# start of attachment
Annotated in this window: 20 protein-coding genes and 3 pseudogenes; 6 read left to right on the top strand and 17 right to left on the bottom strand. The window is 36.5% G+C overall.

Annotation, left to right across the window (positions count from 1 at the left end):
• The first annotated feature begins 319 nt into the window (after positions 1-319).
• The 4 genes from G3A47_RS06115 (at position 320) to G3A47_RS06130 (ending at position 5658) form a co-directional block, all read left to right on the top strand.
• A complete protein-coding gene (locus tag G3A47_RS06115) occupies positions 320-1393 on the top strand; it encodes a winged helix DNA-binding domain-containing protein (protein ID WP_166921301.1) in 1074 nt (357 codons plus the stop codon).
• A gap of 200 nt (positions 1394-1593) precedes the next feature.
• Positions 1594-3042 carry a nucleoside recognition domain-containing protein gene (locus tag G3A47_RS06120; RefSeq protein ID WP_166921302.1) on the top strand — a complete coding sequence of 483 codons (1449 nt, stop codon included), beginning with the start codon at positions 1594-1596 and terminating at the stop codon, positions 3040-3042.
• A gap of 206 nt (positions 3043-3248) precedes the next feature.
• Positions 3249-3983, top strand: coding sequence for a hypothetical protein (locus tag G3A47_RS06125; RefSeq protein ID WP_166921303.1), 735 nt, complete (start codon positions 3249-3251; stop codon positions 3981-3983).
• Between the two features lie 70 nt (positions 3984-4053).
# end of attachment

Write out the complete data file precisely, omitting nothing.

Annotated in this window: 20 protein-coding genes and 3 pseudogenes; 6 read left to right on the top strand and 17 right to left on the bottom strand. The window is 36.5% G+C overall.

Annotation, left to right across the window (positions count from 1 at the left end):
• The first annotated feature begins 319 nt into the window (after positions 1-319).
• The 4 genes from G3A47_RS06115 (at position 320) to G3A47_RS06130 (ending at position 5658) form a co-directional block, all read left to right on the top strand.
• A complete protein-coding gene (locus tag G3A47_RS06115) occupies positions 320-1393 on the top strand; it encodes a winged helix DNA-binding domain-containing protein (protein ID WP_166921301.1) in 1074 nt (357 codons plus the stop codon).
• A gap of 200 nt (positions 1394-1593) precedes the next feature.
• Positions 1594-3042 carry a nucleoside recognition domain-containing protein gene (locus tag G3A47_RS06120; RefSeq protein ID WP_166921302.1) on the top strand — a complete coding sequence of 483 codons (1449 nt, stop codon included), beginning with the start codon at positions 1594-1596 and terminating at the stop codon, positions 3040-3042.
• A gap of 206 nt (positions 3043-3248) precedes the next feature.
• Positions 3249-3983, top strand: coding sequence for a hypothetical protein (locus tag G3A47_RS06125; RefSeq protein ID WP_166921303.1), 735 nt, complete (start codon positions 3249-3251; stop codon positions 3981-3983).
• Between the two features lie 70 nt (positions 3984-4053).